Alexander Calder’s sculptures are considered icons and landmarks around the world. Denver Botanic Gardens’ guest curator Alfred Pacquement uses another, more personal, analogy.
“It’s like taking out a part of your body if you take out the Calder,” he says.
That grown sense of attachment partly explains why Denver Botanic heard “no” a lot when it asked other institutions to loan out their Calder sculptures. In the end, the gardens was able to pepper nine works among its plants and pools.
“It certainly would not have been possible to consider this show as a travelling show, because the pieces are so hard to get,” Pacquement says of the show he spent two years putting together.
Pacquement used to direct the Musée d'Art Moderne, in Paris at the Center Georges Pompidou. Calder was an American artist. But he spent a lot of time in Paris, where he had a studio that Pacquement now oversees.
“He has done a huge range of sculptures, jewelry and drawings,” he says. “But this selection is exclusively on monumental pieces.”
As an artist, Calder pioneered different types of sculpture. Denver Botanic’s exhibition spans the last two decades of his career before he died in 1976. During that time, known as his “monumental” period, he focused on making large, metal sculptures.
This all makes Calder one of the most important 20th century artists, says Rebecca Hart, contemporary art curator for the Denver Art Museum.
“There are very few places in the world that you can go and see nine Calder sculptures in one hour,” she says.
Hart has worked with five of Calder’s monumental sculptures during her career. That includes the 17-ton “Young Woman And Her Suitors” at the Detroit Institute of Arts. These pieces can be very expensive and difficult to move, she says. They also leave big, empty spaces that most places don’t know what to do with.
That didn’t stop the Denver Art Museum from lending its Calder sculpture to the Botanic Gardens. “Snow Flurry, May 14” is one of Calder’s signature mobiles; just like what you’d find over a baby’s crib, but bigger and more elegant, Hart says. Calder made Snow Flurry, with its metal rods and white discs, in 1959.
A similar “Snow Flurry” sculpture sold five years ago for more than $10 million. Hart says the museum agreed to lend its Calder sculpture to the Gardens under specific conditions to protect the work from humidity and light. So it’s the only Calder on display indoors.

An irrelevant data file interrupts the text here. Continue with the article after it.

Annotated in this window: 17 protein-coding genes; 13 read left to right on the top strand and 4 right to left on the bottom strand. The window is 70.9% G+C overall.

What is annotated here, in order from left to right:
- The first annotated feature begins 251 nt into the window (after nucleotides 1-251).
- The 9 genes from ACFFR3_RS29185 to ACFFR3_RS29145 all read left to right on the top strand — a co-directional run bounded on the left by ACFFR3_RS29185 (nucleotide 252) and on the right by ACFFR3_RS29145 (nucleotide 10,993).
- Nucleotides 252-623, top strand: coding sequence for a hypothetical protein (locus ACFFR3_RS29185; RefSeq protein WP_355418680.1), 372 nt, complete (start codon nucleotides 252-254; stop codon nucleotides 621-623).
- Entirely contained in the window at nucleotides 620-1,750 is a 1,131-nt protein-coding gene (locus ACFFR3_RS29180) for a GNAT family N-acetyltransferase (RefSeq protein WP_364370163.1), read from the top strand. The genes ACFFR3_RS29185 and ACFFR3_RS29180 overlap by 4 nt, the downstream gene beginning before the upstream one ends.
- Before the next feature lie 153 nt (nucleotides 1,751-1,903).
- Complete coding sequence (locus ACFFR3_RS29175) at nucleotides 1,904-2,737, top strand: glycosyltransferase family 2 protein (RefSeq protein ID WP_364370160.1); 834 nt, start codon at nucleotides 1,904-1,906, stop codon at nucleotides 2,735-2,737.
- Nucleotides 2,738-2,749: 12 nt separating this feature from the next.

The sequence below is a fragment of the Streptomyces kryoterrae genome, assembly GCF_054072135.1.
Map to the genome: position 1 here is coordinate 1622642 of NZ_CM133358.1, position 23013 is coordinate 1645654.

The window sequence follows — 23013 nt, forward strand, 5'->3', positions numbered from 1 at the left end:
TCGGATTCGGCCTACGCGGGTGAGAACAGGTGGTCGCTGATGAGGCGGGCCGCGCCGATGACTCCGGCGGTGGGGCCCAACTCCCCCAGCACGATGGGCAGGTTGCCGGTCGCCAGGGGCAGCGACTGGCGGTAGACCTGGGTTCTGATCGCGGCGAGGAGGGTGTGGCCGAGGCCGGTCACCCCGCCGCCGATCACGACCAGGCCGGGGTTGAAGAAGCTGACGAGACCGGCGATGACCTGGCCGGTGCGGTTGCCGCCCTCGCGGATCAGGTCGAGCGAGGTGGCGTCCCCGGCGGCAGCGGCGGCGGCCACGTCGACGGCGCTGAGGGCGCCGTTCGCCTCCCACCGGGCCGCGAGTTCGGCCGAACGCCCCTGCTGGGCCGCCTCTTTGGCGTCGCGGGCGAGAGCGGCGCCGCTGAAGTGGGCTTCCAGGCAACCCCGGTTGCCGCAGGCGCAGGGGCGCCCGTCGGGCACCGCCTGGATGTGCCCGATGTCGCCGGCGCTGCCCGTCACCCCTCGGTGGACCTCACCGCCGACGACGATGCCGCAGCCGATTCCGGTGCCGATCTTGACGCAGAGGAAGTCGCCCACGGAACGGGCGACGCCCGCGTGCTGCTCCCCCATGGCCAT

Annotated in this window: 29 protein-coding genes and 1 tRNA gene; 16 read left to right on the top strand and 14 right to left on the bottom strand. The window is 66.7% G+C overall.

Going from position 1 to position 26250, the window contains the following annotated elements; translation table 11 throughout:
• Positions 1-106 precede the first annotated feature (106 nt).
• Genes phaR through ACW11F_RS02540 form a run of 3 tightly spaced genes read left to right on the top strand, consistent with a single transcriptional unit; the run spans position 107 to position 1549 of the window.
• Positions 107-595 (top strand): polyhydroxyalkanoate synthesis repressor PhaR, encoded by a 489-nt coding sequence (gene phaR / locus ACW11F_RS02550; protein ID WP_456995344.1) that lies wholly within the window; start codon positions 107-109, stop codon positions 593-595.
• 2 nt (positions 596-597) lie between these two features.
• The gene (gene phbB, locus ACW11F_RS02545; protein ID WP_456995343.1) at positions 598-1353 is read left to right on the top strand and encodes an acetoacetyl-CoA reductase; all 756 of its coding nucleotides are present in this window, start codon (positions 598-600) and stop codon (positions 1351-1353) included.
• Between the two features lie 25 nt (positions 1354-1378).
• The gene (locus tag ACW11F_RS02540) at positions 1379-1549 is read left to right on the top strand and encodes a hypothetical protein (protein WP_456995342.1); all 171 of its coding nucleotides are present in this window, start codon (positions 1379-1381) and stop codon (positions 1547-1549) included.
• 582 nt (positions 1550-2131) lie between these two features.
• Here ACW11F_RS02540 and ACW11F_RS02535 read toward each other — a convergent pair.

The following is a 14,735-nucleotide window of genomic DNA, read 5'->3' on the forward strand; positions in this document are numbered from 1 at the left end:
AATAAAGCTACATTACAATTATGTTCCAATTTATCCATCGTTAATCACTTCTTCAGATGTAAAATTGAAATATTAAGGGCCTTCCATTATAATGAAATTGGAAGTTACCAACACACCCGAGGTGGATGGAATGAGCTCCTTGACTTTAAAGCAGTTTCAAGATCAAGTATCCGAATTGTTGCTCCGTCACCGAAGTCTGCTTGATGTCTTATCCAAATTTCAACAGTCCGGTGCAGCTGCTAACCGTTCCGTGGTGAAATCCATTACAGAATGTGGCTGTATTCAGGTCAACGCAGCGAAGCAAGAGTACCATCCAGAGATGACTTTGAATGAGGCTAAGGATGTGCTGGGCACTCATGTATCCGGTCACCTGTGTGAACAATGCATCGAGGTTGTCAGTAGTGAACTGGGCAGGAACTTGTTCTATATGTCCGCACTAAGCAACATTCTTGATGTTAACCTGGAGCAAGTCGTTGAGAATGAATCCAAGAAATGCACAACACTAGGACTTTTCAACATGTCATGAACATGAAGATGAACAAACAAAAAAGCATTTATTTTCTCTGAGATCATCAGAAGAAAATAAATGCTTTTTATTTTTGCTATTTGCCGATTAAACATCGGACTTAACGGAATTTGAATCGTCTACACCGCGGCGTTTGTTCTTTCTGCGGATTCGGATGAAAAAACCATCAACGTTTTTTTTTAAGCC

You’ll find the rest, from cities like Houston, New York and St. Louis, out in the gardens. Two of these sculptures have parts that move with the wind. The others are stationary and known as “stabiles.” Some are figurative, others look more abstract. “The Crab” is a bright red sculpture that stands 10-feet tall with legs that arc down to the ground.
The metal doesn’t move, but it’s many curved lines give it “tremendous energy,” says Calder Foundation president, and Calder grandson, Sandy Rower. And that makes the piece playful. The artist was a serious man who wanted his art to be uplifting.
“He didn’t like art that was too psychologically dark,” Rower says. “He felt that we all experience that in life, we don’t need more in art.”
Alexander Calder often reinvented himself, early on with wire sculptures, then his mobiles, and later his monumental works. He was the first artist regularly commissioned to make modern sculptures for public spaces, Rower says. That includes the first sculpture commissioned as part of the National Endowment for the Arts’s public art program.
Calder’s art appears in plazas and museums around the world, and Lisa Eldred, Denver Botanic Gardens’ director of exhibitions, art & interpretation says it’s a good fit for the Botanic Gardens too.
“It’s really something that is part geometric, part organic,” Eldred says. “It makes you question, and it can stand up to both nature and the manmade environment.”
Denver Botanic Gardens’ Calder: Monumental runs through Sept. 24, 2017.
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